VW supplements its SUV offering with new T-Cross entry-level

Much vaunted (having been promised for years), the all-new T-Cross completes the Volkswagen line-up of SUVs for all size and surface requirements and Iain Robertson has been privy to the very first example before its April launch date.

A big question needs to be asked. Is VW being smarter than any of its rivals? While the model descript ‘SUV’ can be readily applied to any former ‘family car’ tag, as the majority of them are front-driven (not 4x4) and they are now common automotive fodder, I wonder how long it will take before product rationalisation occurs and the (in VW’s case) Polo is erased from the line-up.

If you thought that T-Roc was the most compact SUV/family car in the German company’s range, then you can perform your double-take at the entirely new T-Cross model, which is now ready for ordering for April delivery. The First Edition variant obtains a suite of equipment upgrades that include a Beats audio system promising  300-watts output and an extra subwoofer; Discover Media sat-nav; and, naturally, LED headlights. Each of the exclusive 250-off First Edition models will be finished in Pure White with silver roof rails and unique black styling throughout, with 18.0-inch diameter ‘Funchal’ Adamantium alloy wheels and a special decal on the car’s C-pillar further marking out the First Edition.

All T-Cross First Edition models are powered by Volkswagen Group’s most efficient 1.0-litre TSI turbo-petrol engine that develops a modest 112bhp. It is mated to a six-speed manual gearbox as standard and drives the front wheels only. As with the more basic offerings in the line-up of forthcoming models, the customary level of safety addenda and driver aids is included, complete with frontal assist that incorporates autonomous emergency braking, blind spot sensors, adaptive cruise control and even lane assist as part of the EU-specified equipment.

Practicality, which is always high on the German firm’s list of talents, means that sliding rear seats are fitted as standard, the fore and aft movement of which enables an additional 70-litres of boot capacity, or up to 140mm of additional rear leg room. The boot is of a decent capacity for a compact hatch and both front seat occupants benefit from a wide range of adjustability, although space in the rear can be a little compromised, if the boot is packed to capacity.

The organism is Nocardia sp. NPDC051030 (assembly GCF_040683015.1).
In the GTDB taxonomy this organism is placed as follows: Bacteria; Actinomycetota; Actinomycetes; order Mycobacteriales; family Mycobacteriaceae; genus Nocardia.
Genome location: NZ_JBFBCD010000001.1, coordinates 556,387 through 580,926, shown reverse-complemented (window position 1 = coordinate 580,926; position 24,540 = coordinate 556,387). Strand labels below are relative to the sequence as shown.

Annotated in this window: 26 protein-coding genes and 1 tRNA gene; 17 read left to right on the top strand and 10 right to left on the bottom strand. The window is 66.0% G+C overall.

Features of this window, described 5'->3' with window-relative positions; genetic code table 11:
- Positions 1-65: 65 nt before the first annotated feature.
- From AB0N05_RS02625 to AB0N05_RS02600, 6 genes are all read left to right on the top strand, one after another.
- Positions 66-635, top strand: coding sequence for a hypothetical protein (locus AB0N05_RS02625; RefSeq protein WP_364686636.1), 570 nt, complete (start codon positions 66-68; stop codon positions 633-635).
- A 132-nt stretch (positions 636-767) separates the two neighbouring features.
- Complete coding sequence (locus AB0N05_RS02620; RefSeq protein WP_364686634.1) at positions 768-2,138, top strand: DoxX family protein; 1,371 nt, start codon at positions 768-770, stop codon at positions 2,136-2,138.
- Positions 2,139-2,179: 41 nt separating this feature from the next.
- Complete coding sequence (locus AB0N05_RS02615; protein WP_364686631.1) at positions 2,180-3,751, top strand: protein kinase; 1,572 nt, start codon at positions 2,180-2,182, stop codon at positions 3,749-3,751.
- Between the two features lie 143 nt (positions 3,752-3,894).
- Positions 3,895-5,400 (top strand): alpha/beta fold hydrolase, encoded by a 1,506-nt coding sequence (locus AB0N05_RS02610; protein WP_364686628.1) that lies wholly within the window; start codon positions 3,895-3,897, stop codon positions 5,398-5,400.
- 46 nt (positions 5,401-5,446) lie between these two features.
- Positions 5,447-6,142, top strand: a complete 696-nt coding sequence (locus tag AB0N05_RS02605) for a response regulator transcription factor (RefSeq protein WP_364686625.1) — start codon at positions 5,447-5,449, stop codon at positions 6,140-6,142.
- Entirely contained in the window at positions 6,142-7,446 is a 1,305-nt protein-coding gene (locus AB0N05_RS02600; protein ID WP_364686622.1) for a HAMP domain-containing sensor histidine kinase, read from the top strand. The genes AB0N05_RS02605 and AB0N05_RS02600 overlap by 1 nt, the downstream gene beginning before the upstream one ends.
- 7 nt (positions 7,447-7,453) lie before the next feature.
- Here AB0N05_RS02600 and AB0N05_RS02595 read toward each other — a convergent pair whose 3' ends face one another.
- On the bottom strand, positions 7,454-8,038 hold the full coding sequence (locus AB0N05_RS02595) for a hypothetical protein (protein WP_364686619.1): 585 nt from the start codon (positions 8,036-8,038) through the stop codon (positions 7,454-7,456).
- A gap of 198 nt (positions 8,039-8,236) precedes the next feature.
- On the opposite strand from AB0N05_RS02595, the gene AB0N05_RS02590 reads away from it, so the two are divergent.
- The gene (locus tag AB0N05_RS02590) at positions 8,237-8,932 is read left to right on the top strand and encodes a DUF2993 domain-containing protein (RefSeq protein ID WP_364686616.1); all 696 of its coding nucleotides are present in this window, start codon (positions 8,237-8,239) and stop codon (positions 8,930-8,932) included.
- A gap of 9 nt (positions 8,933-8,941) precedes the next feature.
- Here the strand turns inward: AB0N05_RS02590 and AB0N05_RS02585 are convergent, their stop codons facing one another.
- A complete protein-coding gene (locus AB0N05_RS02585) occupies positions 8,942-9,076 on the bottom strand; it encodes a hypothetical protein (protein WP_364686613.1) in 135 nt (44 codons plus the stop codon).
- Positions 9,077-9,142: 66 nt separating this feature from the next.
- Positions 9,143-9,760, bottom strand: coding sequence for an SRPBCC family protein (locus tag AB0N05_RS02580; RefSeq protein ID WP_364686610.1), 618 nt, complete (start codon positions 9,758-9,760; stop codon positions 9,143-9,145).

The First Edition version of the T-Cross intends to represent a value-packed launch package, as is typical of several manufacturers these days. It is a good route to profitability for them, even though the retail story will be based on how much more the customer gets for the money. Although official prices will be announced soon, you can expect that the base model will cost from around £15,500 before discounts are applied.

The T-Cross should be an exciting new addition to the Volkswagen SUV/family car range and if you can wait until March, by which time the First Edition models should have found buyers, some good deals should be available. Looking like a down-sized version of the Tiguan, it manages to embody practicality, comfort and fun.

FCD Summary

VW’s 1.0-litre, three-cylinder engine is a cracking little unit that delivers the right amount of verve, decent fuel returns and low running costs and, in our book, the VW ‘roundel’ still carries a lot of mainstream prestige.

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